Almonds and chocolate could reduce ‘bad’ cholesterol in weeks – study
High cholesterol: Nutritionist reveals top prevention tips
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As high cholesterol can hike your risk of severe health problems, ranging from heart disease to stroke, keeping your levels in check is crucial. While eating chocolate to lower the fatty substance might sound too good to be true, a study suggests it might just work.
Characterised by its rich flavour, dark chocolate offers great taste as well as promising health effects.
Pairing this treat with some almonds could even help decrease your cholesterol levels in four weeks.
A study, published in the Journal of the American Heart Association, makes a strong case for enjoying this snack.
The crunchy nuts combined with the rich chocolate type were able to significantly lower LDL cholesterol also known as “bad”.
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While cholesterol is not all harmful, the type dubbed as bad can clog your arteries and hike your risk of cardiovascular problems.
Looking at 48 overweight and obese individuals between the ages of 30 and 70 years, the researchers set out to investigate the effects of dark chocolate, cocoa and almonds on markers of coronary heart disease risk.
For the first month of the trial, the participants didn’t eat any of the foods in the study.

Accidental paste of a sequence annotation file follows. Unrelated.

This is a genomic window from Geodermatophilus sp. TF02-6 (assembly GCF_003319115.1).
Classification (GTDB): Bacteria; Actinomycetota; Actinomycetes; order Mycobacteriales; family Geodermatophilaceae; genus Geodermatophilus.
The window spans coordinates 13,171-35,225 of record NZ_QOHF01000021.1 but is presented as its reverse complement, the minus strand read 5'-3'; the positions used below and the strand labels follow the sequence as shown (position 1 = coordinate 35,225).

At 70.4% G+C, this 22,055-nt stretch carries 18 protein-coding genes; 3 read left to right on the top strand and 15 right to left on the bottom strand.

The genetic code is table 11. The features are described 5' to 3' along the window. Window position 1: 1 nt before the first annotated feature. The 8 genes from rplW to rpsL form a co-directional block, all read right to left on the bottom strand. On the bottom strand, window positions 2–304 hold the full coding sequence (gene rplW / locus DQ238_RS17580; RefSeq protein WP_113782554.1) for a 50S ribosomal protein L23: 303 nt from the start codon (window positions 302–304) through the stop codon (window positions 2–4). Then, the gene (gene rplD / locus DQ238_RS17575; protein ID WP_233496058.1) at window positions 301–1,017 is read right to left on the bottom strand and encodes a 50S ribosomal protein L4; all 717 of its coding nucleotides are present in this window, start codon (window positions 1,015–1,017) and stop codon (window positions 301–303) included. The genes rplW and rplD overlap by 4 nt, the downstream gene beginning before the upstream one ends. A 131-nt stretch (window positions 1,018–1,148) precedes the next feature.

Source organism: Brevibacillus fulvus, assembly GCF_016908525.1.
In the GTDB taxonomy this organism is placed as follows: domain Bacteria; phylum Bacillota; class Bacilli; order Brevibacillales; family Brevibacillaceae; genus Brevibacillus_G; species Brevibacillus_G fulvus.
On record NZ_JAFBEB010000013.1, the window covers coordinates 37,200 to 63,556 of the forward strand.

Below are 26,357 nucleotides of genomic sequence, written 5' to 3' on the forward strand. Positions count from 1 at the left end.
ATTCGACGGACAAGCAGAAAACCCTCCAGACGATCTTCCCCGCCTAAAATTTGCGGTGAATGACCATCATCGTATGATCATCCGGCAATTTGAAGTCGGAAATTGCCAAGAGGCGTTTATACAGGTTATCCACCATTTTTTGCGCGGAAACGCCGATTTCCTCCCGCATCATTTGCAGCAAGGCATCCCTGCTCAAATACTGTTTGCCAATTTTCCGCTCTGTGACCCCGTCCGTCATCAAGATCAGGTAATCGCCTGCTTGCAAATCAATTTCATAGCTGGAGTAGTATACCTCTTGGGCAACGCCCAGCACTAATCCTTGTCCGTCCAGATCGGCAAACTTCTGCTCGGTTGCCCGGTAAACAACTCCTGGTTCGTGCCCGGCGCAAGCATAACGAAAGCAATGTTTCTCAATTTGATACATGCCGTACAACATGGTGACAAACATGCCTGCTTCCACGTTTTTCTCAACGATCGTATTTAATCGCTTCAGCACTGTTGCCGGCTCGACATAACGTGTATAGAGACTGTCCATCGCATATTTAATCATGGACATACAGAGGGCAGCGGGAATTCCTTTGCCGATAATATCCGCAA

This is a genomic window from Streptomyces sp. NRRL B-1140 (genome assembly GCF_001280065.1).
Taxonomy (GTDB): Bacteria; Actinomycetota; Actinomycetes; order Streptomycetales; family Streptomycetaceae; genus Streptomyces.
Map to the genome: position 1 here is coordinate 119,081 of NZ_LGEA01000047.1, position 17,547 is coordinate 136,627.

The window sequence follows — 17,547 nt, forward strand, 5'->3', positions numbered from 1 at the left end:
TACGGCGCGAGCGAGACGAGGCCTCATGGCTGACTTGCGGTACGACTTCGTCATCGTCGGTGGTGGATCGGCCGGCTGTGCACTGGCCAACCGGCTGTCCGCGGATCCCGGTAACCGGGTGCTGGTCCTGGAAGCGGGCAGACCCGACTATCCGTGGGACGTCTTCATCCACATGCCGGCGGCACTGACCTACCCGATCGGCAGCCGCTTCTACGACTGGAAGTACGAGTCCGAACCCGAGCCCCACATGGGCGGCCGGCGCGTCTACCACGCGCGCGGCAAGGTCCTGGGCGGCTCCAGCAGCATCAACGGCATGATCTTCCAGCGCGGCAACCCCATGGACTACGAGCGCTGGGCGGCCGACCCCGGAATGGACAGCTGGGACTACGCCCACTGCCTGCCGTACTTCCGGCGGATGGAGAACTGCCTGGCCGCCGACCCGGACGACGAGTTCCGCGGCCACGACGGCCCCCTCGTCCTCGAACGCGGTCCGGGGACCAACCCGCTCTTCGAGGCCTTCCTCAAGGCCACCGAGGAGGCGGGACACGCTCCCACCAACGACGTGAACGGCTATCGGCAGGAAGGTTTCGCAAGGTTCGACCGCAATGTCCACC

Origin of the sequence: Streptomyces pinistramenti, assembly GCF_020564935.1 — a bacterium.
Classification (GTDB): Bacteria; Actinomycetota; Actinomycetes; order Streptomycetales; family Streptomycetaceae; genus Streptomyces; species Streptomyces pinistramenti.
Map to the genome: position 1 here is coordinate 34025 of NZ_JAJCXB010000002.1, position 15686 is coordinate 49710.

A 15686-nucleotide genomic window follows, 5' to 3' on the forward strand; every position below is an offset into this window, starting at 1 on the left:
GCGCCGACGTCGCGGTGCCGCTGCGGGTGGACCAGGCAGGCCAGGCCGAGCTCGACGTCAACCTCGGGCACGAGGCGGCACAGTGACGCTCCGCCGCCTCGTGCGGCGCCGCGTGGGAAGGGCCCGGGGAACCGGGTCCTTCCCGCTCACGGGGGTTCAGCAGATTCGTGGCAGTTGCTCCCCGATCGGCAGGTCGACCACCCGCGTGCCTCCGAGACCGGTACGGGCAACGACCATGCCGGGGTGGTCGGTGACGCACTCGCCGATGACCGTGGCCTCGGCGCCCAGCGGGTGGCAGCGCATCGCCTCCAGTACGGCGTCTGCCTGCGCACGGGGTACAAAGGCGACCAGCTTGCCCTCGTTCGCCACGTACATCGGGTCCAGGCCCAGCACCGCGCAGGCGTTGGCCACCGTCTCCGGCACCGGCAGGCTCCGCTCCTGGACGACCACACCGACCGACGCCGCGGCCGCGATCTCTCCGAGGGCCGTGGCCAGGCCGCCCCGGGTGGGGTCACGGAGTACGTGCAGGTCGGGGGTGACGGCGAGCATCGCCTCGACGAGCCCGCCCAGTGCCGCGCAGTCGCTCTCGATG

In the next four-week period, they enjoyed only 42.5 grams of almonds daily.
The fourth period saw the study subjects eating 43 grams of dark chocolate combined with 18 grams of cocoa powder, while the fourth period included all three snacks.
The results showed that almonds on their own lowered bad cholesterol by seven percent.
And pairing the crunchy food with dark chocolate also helped to reduce the culprit.
Furthermore, the researchers concluded that incorporating the chocolate snack into a typical American diet without exceeding energy needs “may reduce the risk of coronary heart disease”.
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Study’s lead author Penny Kris-Etherton said: “It’s important to put this into context.
“The message is not that people should go out and eat a lot of chocolate and almonds to lower their LDL.
“People are allowed to have about 270 discretionary calories a day, and when foods like almonds, dark chocolate and cocoa are consumed together as a discretionary food, they confer health benefits unlike other discretionary foods such as frosted doughnuts.”
If you’re tempted to ditch the almonds and only reach for chocolate, Kris-Etherton warned against this choice.
The research showed that eating dark chocolate and cocoa alone didn’t appear to have a major effect on heart health.
“Chocolate doesn’t increase cholesterol levels, but it doesn’t decrease cholesterol levels either,” she added.
So, pairing the sweet treat with almonds is crucial if you want to bust your levels.
However, cocoa beans seem to be potent as Heart UK explains they contain plant chemicals called flavanols which are types of antioxidants.
Research looking into these goodies, particularly the one called epicatechin, has tied flavanols to heart health benefits such as making your blood vessels more elastic and lowering your blood pressure.
But the best way to get enough of flavanols isn’t through cocoa, sadly, as plant foods such as berries and nuts only contain enough.
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